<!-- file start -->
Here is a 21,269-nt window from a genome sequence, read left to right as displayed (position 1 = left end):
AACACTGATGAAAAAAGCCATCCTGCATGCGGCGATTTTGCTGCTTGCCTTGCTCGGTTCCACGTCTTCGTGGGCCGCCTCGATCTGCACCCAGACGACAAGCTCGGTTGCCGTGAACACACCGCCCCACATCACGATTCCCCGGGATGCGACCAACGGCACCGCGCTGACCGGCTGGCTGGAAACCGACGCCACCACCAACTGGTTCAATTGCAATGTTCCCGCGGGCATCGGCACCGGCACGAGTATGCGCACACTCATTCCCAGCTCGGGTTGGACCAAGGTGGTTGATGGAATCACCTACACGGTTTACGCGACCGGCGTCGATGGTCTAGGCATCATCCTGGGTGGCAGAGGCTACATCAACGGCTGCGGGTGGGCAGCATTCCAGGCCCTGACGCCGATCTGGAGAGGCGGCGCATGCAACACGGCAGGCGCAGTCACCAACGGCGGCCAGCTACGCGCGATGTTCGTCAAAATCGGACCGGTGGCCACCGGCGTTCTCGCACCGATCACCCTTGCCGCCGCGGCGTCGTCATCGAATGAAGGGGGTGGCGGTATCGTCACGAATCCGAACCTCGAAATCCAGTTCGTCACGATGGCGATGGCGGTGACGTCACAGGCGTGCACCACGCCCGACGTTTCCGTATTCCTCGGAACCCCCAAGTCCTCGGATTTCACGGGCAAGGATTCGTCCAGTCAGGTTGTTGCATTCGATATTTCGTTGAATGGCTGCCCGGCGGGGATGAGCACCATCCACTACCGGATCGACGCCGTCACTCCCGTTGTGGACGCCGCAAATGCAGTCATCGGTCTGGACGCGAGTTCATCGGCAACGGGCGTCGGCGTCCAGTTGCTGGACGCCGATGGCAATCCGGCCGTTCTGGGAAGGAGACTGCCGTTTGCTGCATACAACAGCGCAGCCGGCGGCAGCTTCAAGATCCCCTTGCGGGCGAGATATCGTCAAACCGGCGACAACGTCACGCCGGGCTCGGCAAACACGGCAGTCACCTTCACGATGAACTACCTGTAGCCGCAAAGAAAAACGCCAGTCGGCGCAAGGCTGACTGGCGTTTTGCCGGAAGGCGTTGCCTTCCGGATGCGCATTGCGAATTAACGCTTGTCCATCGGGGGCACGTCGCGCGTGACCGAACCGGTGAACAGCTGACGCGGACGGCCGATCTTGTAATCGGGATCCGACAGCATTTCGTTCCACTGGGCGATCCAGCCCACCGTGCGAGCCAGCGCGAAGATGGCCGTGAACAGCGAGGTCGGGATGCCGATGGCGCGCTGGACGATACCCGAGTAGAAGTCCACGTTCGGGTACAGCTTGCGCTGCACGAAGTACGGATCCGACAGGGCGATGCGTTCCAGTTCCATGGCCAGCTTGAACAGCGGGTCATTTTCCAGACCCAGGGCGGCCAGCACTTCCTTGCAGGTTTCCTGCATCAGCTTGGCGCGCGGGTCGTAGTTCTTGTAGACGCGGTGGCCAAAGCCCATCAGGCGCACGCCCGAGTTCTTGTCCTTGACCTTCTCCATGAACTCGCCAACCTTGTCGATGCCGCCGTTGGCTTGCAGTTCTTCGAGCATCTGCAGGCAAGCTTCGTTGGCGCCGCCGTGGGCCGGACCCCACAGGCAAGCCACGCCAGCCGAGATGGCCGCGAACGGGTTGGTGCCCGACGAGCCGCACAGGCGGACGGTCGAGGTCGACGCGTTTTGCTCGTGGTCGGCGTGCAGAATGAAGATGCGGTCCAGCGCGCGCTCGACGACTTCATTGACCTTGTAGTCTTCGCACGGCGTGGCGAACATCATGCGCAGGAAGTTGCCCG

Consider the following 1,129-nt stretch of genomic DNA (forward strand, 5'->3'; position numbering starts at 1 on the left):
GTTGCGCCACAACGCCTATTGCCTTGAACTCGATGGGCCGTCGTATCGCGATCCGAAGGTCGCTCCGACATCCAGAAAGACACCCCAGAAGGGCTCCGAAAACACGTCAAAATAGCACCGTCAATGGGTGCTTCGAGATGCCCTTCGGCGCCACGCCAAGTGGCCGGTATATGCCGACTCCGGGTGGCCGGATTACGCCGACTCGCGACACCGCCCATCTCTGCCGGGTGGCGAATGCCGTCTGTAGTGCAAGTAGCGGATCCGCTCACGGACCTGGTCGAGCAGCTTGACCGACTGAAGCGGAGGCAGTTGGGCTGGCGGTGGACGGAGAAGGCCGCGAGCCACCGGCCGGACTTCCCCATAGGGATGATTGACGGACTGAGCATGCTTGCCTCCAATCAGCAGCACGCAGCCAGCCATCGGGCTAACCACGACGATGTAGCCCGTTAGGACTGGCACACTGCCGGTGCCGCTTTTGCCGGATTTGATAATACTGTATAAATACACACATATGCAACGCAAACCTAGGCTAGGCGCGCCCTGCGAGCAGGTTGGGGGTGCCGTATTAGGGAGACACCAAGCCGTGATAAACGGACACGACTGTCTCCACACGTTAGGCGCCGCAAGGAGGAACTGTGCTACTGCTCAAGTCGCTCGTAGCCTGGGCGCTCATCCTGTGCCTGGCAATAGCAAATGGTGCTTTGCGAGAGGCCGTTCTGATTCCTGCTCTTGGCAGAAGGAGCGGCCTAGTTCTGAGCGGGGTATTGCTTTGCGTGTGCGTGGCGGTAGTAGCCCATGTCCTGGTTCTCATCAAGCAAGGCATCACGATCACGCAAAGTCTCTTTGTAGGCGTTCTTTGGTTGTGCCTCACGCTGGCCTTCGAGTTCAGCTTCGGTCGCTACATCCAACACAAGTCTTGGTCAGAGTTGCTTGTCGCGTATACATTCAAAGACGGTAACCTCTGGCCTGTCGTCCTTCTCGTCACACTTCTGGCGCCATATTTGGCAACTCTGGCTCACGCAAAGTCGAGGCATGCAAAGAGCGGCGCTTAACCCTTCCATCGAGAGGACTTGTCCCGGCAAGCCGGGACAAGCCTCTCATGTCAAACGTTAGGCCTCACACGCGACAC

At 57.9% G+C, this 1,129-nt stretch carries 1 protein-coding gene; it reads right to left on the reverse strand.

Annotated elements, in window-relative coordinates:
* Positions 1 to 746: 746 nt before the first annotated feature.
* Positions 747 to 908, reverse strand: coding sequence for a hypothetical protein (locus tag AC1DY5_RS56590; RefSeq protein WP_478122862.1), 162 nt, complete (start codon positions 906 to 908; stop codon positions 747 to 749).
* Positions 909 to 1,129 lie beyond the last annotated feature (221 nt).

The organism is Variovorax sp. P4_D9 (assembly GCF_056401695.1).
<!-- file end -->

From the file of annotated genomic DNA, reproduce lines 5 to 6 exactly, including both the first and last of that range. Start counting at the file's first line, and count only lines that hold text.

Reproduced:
At 57.9% G+C, this 1,129-nt stretch carries 1 protein-coding gene; it reads right to left on the reverse strand.

Annotated elements, in window-relative coordinates: